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MAYOR WILLIAMS PRAISES COUNCIL BASEBALL VOTE
Approval clears the way for final stadium design, groundbreaking, construction and revitalization of Southeast Waterfront
(Washington, DC) Mayor Anthony A. Williams today praised the DC Council following tonight's 9-4 vote in favor of the stadium lease, an approval that clears the last remaining hurdle facing the ballpark plan. The deal culminates months of intense negotiations between the Williams' Administration, Major League Baseball and the Council over the terms of the lease, a process that the mayor credited with saving taxpayers money and winning key concessions from MLB.
"Today is a turning point in the District's history," Mayor Williams said, moments after he went into the Council chamber to thank Councilmembers for their vote. "In 25 years we will look back on this day as the moment when we decided to put aside cheap political stunts and misguided rabble-rousing and focus instead on the tremendous lift this project will mean to the entire city. The decision made here tonight keeps the Nationals in the District for generations to come and in time, will generate $100 million a year in new revenue for the District that we can use on critical programs."
Williams noted that the baseball plan had improved dramatically over recent months, and now included more than a dozen new provisions, each of which translates into positive benefits for District residents. Besides agreeing to pay $20 million toward the ballpark costs, Major League Baseball agreed to:
Earlier this week, the White House made a separate, unprecedented commitment to the project by agreeing to pay $20 million to cover the costs of upgrades to the Navy Yard Metro stop, so game crowds can easily come and go.
Under the terms of the baseball deal, no residential District taxpayer has to pay anything to cover the cost of the ballpark. Ever. The mayor noted that the entire cost will be paid for by the Nationals, who must pay $5.5 million a year in rent, federal utility tax payments, a tax on large businesses and a levy on ticket sales and concessions for people who attend games. The combined sum of those four income streams totals nearly $900 million, far more than the cost of the ballpark.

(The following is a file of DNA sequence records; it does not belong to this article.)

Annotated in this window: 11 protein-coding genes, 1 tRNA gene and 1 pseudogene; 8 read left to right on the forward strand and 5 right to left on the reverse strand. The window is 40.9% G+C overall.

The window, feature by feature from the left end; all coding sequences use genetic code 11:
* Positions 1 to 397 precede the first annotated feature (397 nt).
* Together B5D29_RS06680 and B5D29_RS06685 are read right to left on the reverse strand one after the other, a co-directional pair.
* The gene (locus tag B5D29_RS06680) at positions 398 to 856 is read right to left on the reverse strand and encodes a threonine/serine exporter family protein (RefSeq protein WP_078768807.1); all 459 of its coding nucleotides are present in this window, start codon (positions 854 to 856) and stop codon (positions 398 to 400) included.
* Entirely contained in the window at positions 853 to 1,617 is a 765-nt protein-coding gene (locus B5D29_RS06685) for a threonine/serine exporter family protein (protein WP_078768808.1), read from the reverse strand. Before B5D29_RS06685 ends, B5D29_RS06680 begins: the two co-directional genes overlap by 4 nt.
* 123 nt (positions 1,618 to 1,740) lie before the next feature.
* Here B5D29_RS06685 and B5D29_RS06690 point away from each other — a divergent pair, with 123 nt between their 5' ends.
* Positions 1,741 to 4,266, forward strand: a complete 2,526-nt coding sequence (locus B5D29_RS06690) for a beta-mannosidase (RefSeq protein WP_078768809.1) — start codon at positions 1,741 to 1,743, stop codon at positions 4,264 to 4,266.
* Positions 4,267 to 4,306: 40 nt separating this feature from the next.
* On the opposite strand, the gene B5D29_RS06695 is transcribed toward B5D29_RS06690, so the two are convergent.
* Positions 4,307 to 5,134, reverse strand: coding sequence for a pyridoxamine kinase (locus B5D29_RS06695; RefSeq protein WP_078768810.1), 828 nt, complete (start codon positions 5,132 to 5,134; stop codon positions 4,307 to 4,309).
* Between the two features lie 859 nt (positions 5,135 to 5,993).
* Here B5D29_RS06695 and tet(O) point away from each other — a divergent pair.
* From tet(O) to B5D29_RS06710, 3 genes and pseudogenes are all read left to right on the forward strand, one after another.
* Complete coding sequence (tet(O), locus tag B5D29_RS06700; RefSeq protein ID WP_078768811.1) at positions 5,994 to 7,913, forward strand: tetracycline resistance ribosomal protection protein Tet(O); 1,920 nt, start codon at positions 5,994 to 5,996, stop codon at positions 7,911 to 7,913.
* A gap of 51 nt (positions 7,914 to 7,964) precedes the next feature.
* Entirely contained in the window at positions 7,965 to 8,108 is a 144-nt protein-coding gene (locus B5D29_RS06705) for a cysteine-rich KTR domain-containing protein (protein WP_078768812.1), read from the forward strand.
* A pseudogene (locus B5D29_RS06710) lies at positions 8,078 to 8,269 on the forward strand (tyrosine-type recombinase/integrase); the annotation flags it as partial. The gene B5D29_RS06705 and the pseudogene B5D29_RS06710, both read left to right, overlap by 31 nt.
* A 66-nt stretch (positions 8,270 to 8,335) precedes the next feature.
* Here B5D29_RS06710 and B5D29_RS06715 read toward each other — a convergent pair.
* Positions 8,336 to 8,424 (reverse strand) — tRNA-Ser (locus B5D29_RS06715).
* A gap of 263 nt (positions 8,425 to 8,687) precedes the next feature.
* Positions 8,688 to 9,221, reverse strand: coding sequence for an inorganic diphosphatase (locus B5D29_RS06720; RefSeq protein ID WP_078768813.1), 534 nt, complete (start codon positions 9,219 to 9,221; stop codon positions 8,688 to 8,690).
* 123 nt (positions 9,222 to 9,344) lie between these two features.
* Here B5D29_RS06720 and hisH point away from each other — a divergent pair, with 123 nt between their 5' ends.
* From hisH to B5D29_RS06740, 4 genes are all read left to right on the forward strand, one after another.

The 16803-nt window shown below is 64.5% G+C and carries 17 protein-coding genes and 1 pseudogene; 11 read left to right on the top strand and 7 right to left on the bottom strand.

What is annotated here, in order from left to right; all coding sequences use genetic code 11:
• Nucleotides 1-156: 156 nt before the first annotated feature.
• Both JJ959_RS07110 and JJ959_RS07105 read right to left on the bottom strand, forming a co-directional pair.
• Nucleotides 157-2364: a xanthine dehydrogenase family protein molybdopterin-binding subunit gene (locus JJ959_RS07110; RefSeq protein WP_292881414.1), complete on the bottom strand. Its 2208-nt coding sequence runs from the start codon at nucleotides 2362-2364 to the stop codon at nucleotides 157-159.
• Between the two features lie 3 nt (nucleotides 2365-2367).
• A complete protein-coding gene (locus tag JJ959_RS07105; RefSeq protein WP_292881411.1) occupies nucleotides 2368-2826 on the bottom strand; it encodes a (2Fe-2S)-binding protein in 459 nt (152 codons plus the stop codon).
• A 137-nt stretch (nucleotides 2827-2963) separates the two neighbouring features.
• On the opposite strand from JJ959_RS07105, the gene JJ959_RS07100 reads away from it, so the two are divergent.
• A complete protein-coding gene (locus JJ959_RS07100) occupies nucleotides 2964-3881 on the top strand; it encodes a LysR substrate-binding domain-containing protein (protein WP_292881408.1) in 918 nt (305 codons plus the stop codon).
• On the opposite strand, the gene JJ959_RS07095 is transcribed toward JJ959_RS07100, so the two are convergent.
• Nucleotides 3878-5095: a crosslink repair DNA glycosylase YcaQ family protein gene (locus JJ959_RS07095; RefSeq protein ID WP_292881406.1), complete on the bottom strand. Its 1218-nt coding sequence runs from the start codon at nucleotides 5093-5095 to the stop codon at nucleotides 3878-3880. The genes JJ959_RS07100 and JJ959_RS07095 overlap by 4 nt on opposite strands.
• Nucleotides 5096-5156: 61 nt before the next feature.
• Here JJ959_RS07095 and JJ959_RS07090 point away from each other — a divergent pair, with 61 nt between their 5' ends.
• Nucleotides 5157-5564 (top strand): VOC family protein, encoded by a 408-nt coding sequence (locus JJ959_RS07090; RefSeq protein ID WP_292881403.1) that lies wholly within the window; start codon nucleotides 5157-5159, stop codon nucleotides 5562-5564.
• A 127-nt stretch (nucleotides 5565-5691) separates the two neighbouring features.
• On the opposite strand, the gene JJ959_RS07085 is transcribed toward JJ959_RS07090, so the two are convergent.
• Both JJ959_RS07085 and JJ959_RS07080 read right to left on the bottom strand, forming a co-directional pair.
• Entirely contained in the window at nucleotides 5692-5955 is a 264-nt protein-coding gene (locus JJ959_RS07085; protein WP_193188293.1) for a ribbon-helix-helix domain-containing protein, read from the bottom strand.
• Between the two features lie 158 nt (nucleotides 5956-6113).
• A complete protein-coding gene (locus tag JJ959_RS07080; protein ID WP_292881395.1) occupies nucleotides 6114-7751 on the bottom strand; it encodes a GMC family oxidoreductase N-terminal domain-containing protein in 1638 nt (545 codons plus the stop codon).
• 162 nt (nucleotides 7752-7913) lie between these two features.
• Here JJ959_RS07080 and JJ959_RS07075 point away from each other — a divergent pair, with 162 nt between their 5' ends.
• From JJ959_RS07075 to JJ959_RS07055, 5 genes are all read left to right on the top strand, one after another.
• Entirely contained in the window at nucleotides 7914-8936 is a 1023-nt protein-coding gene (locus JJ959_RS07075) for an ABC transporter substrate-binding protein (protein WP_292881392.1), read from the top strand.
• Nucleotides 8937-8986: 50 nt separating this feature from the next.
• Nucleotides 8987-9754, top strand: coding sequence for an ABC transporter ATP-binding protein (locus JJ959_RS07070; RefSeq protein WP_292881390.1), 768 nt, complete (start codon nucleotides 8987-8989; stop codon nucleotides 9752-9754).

After the vote, which took place after midnight, Williams strode into the Chamber to personally thank Councilmembers for moving the city forward. The mayor credited Chairman Linda Cropp, who helped shepherd the lease plan through intense opposition from a Council minority, for the plan's approval.
"Chairman Cropp showed real leadership tonight and I credit her for that," Williams said. "This was not an easy process but she never gave up and she never wavered."
Williams also noted that Councilmember Kwame Brown had effectively lobbied to ensure that the stadium deal includes strong provisions to help local, small and disadvantaged business enterprises (LSDBE), while Councilmember Vincent Gray helped craft the strong cost control cap that was voted into law.
The mayor also thanked Councilmembers Carol Schwartz and Marion Barry, who did not agree to support the plan until they were certain that it had been sweetened to the District's advantage. Finally, the mayor praised Councilmembers Sharon Ambrose, Jack Evans, Vincent Orange and Kathy Patterson for showing steady and consistent support of the baseball plan all along - backing that was crucial to winning community support.
Mayor Williams added: "More than 2.7 million people enjoyed the Nats last season. Over time, our new ballpark will be an icon in our city's skyline and the neighborhood will duplicate the success of the MCI neighborhood, which is now lively and bustling and has become a destination for people across the region. This is a good day for the District's image and great day for the people who live and work here."
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